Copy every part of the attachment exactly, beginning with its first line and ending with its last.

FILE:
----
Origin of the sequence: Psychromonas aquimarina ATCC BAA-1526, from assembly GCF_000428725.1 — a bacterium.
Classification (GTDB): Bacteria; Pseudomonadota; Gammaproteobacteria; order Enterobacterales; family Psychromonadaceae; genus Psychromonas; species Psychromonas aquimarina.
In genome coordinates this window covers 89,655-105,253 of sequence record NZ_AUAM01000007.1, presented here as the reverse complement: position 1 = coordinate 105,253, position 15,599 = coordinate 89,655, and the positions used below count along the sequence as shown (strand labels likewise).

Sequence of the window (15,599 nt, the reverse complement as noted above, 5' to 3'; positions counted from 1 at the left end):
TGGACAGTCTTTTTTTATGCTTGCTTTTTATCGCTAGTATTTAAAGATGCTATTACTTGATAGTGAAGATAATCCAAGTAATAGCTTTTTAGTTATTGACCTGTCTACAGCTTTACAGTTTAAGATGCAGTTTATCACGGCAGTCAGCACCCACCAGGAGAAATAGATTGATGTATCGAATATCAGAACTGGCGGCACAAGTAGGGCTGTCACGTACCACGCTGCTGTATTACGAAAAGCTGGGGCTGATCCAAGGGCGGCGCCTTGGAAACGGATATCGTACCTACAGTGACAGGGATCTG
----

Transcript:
Origin of the sequence: Psychromonas aquimarina ATCC BAA-1526, from assembly GCF_000428725.1 — a bacterium.
Classification (GTDB): Bacteria; Pseudomonadota; Gammaproteobacteria; order Enterobacterales; family Psychromonadaceae; genus Psychromonas; species Psychromonas aquimarina.
In genome coordinates this window covers 89,655-105,253 of sequence record NZ_AUAM01000007.1, presented here as the reverse complement: position 1 = coordinate 105,253, position 15,599 = coordinate 89,655, and the positions used below count along the sequence as shown (strand labels likewise).

Sequence of the window (15,599 nt, the reverse complement as noted above, 5' to 3'; positions counted from 1 at the left end):
TGGACAGTCTTTTTTTATGCTTGCTTTTTATCGCTAGTATTTAAAGATGCTATTACTTGATAGTGAAGATAATCCAAGTAATAGCTTTTTAGTTATTGACCTGTCTACAGCTTTACAGTTTAAGATGCAGTTTATCACGGCAGTCAGCACCCACCAGGAGAAATAGATTGATGTATCGAATATCAGAACTGGCGGCACAAGTAGGGCTGTCACGTACCACGCTGCTGTATTACGAAAAGCTGGGGCTGATCCAAGGGCGGCGCCTTGGAAACGGATATCGTACCTACAGTGACAGGGATCTG